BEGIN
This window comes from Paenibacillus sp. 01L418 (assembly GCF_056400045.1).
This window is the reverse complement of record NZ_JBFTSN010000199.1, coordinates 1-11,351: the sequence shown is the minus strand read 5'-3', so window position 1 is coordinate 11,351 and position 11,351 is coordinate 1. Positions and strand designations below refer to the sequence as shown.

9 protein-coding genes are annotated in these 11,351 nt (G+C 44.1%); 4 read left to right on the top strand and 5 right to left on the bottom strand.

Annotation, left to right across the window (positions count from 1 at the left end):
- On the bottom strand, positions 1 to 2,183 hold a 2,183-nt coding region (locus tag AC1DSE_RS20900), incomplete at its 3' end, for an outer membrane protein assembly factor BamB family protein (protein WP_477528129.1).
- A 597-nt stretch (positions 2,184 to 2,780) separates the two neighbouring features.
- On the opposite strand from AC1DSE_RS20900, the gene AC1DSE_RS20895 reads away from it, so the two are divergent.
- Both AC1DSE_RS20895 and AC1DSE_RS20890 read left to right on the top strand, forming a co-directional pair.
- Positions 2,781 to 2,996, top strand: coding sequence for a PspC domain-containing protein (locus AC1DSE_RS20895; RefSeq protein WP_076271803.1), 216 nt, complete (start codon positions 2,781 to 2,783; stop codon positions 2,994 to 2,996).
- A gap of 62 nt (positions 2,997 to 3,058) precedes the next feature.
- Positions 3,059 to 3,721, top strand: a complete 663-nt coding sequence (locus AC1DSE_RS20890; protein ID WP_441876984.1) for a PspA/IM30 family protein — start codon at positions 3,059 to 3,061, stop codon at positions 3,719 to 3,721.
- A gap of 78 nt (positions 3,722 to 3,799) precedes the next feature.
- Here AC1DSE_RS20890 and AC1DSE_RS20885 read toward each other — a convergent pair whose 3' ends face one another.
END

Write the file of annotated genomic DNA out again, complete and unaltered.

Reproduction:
This window comes from Paenibacillus sp. 01L418 (assembly GCF_056400045.1).
This window is the reverse complement of record NZ_JBFTSN010000199.1, coordinates 1-11,351: the sequence shown is the minus strand read 5'-3', so window position 1 is coordinate 11,351 and position 11,351 is coordinate 1. Positions and strand designations below refer to the sequence as shown.

9 protein-coding genes are annotated in these 11,351 nt (G+C 44.1%); 4 read left to right on the top strand and 5 right to left on the bottom strand.

Annotation, left to right across the window (positions count from 1 at the left end):
- On the bottom strand, positions 1 to 2,183 hold a 2,183-nt coding region (locus tag AC1DSE_RS20900), incomplete at its 3' end, for an outer membrane protein assembly factor BamB family protein (protein WP_477528129.1).
- A 597-nt stretch (positions 2,184 to 2,780) separates the two neighbouring features.
- On the opposite strand from AC1DSE_RS20900, the gene AC1DSE_RS20895 reads away from it, so the two are divergent.
- Both AC1DSE_RS20895 and AC1DSE_RS20890 read left to right on the top strand, forming a co-directional pair.
- Positions 2,781 to 2,996, top strand: coding sequence for a PspC domain-containing protein (locus AC1DSE_RS20895; RefSeq protein WP_076271803.1), 216 nt, complete (start codon positions 2,781 to 2,783; stop codon positions 2,994 to 2,996).
- A gap of 62 nt (positions 2,997 to 3,058) precedes the next feature.
- Positions 3,059 to 3,721, top strand: a complete 663-nt coding sequence (locus AC1DSE_RS20890; protein ID WP_441876984.1) for a PspA/IM30 family protein — start codon at positions 3,059 to 3,061, stop codon at positions 3,719 to 3,721.
- A gap of 78 nt (positions 3,722 to 3,799) precedes the next feature.
- Here AC1DSE_RS20890 and AC1DSE_RS20885 read toward each other — a convergent pair whose 3' ends face one another.